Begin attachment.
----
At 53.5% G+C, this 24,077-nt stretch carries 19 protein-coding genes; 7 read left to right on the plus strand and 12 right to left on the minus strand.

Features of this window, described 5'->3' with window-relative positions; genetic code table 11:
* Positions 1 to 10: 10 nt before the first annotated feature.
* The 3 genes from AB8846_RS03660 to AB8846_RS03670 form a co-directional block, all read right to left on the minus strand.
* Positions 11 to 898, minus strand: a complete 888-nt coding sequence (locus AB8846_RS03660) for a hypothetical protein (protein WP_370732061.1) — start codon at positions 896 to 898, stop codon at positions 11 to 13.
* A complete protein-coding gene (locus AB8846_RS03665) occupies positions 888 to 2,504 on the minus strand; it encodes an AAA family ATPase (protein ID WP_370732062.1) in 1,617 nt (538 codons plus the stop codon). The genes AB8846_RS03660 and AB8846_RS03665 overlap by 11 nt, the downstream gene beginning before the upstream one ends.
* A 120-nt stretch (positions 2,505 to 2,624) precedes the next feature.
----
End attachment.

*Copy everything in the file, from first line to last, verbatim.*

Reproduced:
At 53.5% G+C, this 24,077-nt stretch carries 19 protein-coding genes; 7 read left to right on the plus strand and 12 right to left on the minus strand.

Features of this window, described 5'->3' with window-relative positions; genetic code table 11:
* Positions 1 to 10: 10 nt before the first annotated feature.
* The 3 genes from AB8846_RS03660 to AB8846_RS03670 form a co-directional block, all read right to left on the minus strand.
* Positions 11 to 898, minus strand: a complete 888-nt coding sequence (locus AB8846_RS03660) for a hypothetical protein (protein WP_370732061.1) — start codon at positions 896 to 898, stop codon at positions 11 to 13.
* A complete protein-coding gene (locus AB8846_RS03665) occupies positions 888 to 2,504 on the minus strand; it encodes an AAA family ATPase (protein ID WP_370732062.1) in 1,617 nt (538 codons plus the stop codon). The genes AB8846_RS03660 and AB8846_RS03665 overlap by 11 nt, the downstream gene beginning before the upstream one ends.
* A 120-nt stretch (positions 2,505 to 2,624) precedes the next feature.